Milton Hershey School, Thaddeus Stevens College of Technology Partner to Support First-Generation, Low-Income Students
On Monday, May 14, Milton Hershey School and Thaddeus Stevens College of Technology signed a memorandum of understanding (MOU) aimed at improving the outcome for low-income, first-generation college students.
“We are proud to partner with Thaddeus Stevens to provide our students with a high-quality education and more concentrated support,” MHS Vice President of Graduate Programs for Success Tanya Barton said. “Because Thaddeus Stevens curriculum aligns so well with our school’s Career and Technical Education program, our students who are interested in pursuing technical degrees will be able to build on their skills to reach their goals.”
Currently, Thaddeus Stevens offers associate degrees in 22 innovative technical-based majors that educate and train students for various job opportunities. MHS students who attend Thaddeus Stevens will be able to build upon the career and technical education skills they received while in high school.
Through the agreement, MHS students also will receive academic coaching, student engagement resources, and retention support to ensure student success throughout their college careers.
“This partnership with Milton Hershey School makes perfect sense, because their mission aligns so closely with ours,” said Michael DeGoft, dean of enrollment services at Thaddeus Stevens. “We know the quality of MHS graduates, and we hope to see a growing number here on campus in the coming years.”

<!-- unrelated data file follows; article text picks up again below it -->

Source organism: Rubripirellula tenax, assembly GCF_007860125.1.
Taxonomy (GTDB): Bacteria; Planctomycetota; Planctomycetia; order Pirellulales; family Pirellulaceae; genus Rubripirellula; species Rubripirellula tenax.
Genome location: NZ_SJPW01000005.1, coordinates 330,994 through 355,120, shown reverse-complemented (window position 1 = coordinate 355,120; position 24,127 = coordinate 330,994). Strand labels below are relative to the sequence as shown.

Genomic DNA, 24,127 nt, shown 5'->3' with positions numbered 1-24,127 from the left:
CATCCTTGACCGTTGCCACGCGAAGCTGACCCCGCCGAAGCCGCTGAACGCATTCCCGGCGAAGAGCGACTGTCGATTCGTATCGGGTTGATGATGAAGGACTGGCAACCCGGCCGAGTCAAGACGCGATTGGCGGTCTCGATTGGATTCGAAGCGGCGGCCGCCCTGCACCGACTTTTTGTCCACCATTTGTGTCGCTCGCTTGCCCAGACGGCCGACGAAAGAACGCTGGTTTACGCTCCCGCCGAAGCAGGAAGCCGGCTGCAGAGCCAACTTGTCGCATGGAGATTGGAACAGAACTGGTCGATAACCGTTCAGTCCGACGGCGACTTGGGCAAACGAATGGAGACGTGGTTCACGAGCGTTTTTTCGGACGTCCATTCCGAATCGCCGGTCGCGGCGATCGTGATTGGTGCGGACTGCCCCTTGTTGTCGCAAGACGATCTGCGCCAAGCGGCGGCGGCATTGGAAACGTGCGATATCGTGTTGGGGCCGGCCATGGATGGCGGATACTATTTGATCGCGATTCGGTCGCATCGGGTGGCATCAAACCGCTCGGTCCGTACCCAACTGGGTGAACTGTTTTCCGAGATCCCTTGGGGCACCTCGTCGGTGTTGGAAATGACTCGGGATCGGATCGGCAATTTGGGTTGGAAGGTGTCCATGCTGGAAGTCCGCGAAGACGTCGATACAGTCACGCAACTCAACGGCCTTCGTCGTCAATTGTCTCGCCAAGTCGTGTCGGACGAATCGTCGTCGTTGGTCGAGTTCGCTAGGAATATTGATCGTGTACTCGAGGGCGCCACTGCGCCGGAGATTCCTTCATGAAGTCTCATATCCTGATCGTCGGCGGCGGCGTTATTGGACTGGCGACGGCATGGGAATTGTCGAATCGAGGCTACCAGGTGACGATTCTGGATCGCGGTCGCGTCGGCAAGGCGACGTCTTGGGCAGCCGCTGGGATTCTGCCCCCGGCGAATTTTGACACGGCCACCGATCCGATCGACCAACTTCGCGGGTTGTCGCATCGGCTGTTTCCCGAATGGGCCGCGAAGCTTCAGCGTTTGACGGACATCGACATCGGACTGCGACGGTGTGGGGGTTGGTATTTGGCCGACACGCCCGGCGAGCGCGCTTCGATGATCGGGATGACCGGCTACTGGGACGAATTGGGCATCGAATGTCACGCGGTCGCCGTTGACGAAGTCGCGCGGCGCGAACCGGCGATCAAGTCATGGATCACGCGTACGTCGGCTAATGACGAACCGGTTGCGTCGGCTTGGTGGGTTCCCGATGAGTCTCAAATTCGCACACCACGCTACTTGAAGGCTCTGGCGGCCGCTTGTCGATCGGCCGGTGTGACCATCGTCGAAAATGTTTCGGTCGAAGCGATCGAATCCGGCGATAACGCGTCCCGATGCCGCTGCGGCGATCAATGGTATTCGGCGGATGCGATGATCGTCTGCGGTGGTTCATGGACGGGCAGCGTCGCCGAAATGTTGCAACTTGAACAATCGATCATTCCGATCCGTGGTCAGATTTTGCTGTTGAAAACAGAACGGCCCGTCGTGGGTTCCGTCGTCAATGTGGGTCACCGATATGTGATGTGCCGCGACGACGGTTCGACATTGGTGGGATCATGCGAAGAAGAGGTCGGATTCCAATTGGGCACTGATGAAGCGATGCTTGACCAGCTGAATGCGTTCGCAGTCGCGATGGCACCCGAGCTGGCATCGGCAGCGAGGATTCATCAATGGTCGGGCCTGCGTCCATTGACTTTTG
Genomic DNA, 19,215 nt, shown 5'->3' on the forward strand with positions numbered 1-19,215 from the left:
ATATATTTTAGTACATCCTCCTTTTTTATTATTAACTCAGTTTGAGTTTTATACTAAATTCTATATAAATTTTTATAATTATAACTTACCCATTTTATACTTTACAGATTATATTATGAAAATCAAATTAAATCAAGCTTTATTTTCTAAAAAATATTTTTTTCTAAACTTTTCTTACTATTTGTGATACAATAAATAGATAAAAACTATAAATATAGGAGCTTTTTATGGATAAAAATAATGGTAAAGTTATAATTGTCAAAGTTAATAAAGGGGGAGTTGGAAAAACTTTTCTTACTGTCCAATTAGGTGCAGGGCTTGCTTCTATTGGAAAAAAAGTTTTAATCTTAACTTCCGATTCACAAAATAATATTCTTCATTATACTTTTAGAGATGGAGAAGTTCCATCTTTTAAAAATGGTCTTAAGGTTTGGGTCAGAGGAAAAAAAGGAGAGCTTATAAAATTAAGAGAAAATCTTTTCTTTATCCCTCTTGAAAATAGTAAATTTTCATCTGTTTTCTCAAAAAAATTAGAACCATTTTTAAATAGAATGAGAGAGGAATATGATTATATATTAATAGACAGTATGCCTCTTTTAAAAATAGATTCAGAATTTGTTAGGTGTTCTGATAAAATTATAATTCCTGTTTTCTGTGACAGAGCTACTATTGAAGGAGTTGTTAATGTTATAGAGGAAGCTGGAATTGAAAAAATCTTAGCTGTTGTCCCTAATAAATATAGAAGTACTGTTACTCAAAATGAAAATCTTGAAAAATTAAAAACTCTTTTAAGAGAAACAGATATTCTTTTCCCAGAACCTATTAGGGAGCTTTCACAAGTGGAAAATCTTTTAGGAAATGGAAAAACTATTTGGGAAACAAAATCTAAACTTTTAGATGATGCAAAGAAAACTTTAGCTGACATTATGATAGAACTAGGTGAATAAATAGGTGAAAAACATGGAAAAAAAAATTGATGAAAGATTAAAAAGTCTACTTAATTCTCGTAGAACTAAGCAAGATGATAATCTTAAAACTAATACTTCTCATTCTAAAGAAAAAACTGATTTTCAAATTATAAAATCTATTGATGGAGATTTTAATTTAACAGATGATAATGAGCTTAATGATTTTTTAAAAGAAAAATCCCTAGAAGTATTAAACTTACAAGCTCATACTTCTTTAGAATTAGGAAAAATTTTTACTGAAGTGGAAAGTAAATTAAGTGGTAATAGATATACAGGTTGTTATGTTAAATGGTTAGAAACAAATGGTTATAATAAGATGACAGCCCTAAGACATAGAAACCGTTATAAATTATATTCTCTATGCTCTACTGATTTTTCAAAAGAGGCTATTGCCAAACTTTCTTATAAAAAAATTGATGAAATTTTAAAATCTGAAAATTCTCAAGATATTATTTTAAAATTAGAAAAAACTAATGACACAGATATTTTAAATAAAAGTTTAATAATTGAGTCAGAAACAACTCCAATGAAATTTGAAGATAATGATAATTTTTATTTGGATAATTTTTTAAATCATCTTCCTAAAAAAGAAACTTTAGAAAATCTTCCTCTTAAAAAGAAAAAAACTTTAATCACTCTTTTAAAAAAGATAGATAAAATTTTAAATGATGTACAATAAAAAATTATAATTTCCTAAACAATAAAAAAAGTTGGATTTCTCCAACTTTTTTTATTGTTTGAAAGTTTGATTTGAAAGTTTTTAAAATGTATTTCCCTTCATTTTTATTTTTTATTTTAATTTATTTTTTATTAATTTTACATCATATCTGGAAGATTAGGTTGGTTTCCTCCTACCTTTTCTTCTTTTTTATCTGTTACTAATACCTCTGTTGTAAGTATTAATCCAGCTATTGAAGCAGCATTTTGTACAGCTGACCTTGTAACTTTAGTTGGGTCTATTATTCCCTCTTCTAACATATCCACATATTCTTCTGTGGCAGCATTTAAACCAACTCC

MHS career and higher education specialists support graduates through virtual check-ins and on-campus visits. In 2017, MHS staff organized 123 on-campus visits and sent 13,856 text messages to support graduates throughout their college experience.
“Being able to provide this type of individualized, multilayered support could make all the difference to our students in earning a certification or degree,” said Barton.
The partnership is the ninth of its kind that MHS has established with postsecondary institutions across the state to increase graduation outcomes for low-income, first-generation college students.